Type 1 and type 2 diabetes —The exact causes of both types of diabetes are still not known. For both types, genetic factors make it possible for diabetes to develop. But something in the person’s environment is also needed to trigger the onset of diabetes. With type 1 diabetes, those environmental triggers are unknown. With type 2 diabetes, the exact cause is also unknown, but it is clear that excess weight helps trigger the disease. Most people who get type 2 diabetes are overweight.

Gestational diabetes — Changing hormones and weight gain are part of a healthy pregnancy, but these changes make it hard for your body to keep up with its need for insulin. When that happens, your body doesn't get the energy it needs from the foods you eat.

Am I at risk for diabetes?

The risk factors for type 1 diabetes are unknown. Things that can put you at risk for type 2 diabetes include:

* Age — being older than 45 * Overweight or obesity * Family history — having a mother, father, brother, or sister with diabetes * Race/ethnicity — your family background is African American, American Indian/Alaska Native, Hispanic American/Latino, Asian American/Pacific Islander and Native Hawaiian * Having a baby with a birth weight more than 9 pounds * Having diabetes during pregnancy (gestational diabetes) * High blood pressure — 140/90 mmHg or higher. Both numbers are important. If one or both numbers are usually high, you have high blood pressure. * High cholesterol — total cholesterol over 240 mg/dL * Inactivity — exercising less than 3 times a week * Abnormal results in a prior diabetes test * Having other health conditions that are linked to problems using insulin, like Polycystic Ovarian Syndrome (PCOS) * Having a history of heart disease or stroke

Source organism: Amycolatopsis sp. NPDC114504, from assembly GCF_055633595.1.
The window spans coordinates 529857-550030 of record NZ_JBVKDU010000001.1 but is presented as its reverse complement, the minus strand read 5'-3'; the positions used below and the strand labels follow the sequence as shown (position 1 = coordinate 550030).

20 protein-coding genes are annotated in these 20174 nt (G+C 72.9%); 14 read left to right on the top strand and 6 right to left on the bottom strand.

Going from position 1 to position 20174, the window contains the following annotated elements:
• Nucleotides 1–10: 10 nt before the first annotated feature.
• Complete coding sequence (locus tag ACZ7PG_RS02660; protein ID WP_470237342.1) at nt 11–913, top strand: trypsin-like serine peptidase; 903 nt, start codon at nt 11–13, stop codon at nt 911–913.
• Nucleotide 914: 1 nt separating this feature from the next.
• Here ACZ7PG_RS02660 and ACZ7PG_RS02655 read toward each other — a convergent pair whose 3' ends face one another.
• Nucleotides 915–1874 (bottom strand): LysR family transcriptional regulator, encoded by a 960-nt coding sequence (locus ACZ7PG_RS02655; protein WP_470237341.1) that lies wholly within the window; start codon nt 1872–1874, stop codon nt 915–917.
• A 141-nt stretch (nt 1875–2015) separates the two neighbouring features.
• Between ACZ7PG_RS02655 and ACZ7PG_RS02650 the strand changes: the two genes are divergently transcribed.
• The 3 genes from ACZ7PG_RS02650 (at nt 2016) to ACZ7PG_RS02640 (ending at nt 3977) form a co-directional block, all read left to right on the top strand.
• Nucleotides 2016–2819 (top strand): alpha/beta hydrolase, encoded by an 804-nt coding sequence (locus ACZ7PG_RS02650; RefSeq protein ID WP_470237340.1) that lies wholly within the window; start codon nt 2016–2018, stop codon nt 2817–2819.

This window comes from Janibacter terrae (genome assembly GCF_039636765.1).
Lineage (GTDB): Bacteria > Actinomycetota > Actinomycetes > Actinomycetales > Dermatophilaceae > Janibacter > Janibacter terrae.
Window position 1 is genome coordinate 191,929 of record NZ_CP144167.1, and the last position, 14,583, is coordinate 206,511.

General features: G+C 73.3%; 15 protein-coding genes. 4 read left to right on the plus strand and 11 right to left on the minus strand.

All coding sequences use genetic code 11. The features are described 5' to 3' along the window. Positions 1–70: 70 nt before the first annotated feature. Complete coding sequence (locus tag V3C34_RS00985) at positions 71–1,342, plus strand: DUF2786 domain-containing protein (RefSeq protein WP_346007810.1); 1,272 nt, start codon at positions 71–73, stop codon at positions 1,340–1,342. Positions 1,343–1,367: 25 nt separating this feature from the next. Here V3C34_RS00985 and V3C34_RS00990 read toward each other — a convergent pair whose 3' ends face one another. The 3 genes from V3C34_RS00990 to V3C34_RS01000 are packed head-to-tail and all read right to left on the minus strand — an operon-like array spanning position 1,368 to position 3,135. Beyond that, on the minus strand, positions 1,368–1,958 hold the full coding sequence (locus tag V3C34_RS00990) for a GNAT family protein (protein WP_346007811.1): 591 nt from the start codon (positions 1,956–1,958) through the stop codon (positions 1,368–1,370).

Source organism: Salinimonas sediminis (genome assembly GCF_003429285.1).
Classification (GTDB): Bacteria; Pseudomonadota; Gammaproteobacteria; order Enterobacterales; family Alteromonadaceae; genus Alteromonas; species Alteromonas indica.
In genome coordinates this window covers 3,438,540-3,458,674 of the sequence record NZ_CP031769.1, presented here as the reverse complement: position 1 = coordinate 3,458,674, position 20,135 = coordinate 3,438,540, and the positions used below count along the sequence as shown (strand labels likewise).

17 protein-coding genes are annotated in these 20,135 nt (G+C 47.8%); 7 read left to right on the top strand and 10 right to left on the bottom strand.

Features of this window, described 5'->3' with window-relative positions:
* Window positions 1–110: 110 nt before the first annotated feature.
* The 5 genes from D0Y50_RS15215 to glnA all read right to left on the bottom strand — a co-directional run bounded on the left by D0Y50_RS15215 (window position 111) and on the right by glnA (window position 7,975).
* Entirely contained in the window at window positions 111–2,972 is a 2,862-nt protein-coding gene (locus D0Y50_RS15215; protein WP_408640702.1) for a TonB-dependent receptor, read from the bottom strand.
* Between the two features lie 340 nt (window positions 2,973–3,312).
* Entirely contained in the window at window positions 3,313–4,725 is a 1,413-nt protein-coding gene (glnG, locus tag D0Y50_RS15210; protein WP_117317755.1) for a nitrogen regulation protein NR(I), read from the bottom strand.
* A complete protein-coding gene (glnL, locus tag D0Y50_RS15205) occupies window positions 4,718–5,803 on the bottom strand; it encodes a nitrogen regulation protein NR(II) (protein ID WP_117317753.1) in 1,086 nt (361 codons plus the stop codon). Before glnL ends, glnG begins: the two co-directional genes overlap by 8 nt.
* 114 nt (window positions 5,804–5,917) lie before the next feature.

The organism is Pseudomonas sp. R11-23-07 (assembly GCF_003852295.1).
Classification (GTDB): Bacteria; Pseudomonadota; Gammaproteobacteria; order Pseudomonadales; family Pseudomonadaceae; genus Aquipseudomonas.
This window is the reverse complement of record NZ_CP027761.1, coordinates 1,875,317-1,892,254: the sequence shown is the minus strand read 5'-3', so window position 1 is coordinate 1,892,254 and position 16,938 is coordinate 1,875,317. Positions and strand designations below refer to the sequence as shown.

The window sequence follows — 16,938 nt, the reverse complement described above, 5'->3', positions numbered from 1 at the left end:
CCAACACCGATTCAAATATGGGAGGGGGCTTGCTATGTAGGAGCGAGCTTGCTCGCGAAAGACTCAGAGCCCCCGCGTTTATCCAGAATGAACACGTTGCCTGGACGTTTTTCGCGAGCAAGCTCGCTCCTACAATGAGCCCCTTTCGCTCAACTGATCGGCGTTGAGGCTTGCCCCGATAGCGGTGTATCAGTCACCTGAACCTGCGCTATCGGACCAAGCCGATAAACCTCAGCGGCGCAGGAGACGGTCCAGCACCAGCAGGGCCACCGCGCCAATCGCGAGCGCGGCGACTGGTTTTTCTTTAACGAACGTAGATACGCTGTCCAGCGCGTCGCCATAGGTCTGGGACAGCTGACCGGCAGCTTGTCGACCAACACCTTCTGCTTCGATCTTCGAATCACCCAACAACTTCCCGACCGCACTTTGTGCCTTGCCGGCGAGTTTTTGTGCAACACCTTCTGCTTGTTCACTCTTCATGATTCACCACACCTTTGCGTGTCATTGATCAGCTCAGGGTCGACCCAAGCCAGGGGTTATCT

Should I be tested for diabetes?

If you're at least 45 years old, you should get tested for diabetes, and then you should be tested again every 3 years. If you're 45 or older and overweight (Calculate your Body Mass Index) you may want to get tested more often. If you're younger than 45, overweight, and have one or more of the risk factors listed in "Am I at Risk for Diabetes?" you should get tested now. Ask your doctor for a blood glucose or A1c test. Your doctor will tell you if you have normal blood glucose (blood sugar), pre-diabetes, or diabetes.[Return to Top]What are the signs of diabetes?

* being very thirsty * urinating a lot * feeling very hungry * feeling very tired * losing weight without trying * having sores that are slow to heal * having dry, itchy skin * losing feeling in or having tingling in the hands or feet * having blurry vision * having more infections than usual

If you have one or more of these signs, see your doctor.

How can I take care of myself if I have diabetes?